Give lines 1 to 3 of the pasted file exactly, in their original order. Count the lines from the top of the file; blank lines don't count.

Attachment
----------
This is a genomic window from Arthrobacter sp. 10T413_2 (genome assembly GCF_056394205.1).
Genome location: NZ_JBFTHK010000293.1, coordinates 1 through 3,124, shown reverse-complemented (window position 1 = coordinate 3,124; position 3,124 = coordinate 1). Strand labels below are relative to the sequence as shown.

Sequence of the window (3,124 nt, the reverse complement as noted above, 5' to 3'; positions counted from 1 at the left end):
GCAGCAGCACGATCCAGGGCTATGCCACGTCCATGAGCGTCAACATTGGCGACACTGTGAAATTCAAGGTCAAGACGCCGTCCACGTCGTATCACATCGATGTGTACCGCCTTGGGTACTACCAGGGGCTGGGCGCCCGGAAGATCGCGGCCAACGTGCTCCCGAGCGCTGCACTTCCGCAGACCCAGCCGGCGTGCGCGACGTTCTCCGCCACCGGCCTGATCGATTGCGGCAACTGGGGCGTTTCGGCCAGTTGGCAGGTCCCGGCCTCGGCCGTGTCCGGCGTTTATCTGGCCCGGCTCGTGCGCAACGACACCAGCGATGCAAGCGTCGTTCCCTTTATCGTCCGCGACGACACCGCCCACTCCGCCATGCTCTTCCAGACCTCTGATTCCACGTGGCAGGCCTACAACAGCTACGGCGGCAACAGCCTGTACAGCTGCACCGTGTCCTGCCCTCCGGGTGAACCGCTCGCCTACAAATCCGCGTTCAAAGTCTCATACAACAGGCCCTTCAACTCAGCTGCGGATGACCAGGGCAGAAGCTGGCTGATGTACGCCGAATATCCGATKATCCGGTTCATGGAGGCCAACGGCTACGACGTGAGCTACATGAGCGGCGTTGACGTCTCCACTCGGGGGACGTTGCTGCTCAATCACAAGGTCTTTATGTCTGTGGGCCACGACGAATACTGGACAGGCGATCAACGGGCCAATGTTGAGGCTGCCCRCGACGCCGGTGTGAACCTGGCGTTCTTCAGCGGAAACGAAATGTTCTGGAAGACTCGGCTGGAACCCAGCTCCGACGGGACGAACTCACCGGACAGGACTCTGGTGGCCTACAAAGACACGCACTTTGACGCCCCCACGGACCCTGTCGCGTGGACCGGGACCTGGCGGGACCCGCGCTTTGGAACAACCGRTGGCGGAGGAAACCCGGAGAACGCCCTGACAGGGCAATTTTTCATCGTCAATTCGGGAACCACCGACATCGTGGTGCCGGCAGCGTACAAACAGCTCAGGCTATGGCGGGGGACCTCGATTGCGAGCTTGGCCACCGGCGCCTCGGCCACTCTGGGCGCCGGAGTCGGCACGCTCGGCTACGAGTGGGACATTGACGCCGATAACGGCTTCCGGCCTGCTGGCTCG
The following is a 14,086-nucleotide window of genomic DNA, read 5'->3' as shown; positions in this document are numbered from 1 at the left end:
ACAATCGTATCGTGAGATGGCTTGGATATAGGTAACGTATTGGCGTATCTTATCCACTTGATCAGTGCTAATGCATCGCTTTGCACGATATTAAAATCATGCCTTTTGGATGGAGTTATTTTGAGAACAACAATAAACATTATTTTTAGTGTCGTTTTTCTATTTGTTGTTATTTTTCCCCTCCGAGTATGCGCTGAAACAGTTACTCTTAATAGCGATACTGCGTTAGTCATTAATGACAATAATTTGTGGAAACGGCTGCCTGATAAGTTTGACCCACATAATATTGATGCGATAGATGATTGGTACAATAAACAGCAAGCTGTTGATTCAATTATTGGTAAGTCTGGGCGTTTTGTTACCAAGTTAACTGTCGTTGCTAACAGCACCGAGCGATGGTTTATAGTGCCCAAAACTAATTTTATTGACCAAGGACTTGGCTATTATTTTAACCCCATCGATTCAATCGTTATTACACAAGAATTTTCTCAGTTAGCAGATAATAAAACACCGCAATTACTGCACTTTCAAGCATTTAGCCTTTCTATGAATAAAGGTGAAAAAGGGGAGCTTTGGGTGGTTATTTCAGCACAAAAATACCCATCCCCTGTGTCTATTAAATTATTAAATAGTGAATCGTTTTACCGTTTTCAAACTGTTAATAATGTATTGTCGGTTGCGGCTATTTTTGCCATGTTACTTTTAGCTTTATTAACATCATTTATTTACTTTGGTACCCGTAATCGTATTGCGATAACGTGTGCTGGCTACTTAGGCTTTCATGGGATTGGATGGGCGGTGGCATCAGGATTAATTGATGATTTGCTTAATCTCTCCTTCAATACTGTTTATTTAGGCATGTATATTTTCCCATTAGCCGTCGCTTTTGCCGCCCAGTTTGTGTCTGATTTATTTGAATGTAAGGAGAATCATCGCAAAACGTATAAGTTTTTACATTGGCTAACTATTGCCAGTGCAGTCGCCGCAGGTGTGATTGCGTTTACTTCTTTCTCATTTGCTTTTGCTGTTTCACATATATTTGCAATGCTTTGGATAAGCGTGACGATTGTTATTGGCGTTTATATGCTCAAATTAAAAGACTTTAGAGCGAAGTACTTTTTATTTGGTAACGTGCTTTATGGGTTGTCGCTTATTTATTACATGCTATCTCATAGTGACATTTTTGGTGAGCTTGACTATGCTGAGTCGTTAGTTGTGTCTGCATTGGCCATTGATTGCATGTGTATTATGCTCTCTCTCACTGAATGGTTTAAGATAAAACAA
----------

This is a genomic window from Arthrobacter sp. 10T413_2 (genome assembly GCF_056394205.1).
Genome location: NZ_JBFTHK010000293.1, coordinates 1 through 3,124, shown reverse-complemented (window position 1 = coordinate 3,124; position 3,124 = coordinate 1). Strand labels below are relative to the sequence as shown.

Sequence of the window (3,124 nt, the reverse complement as noted above, 5' to 3'; positions counted from 1 at the left end):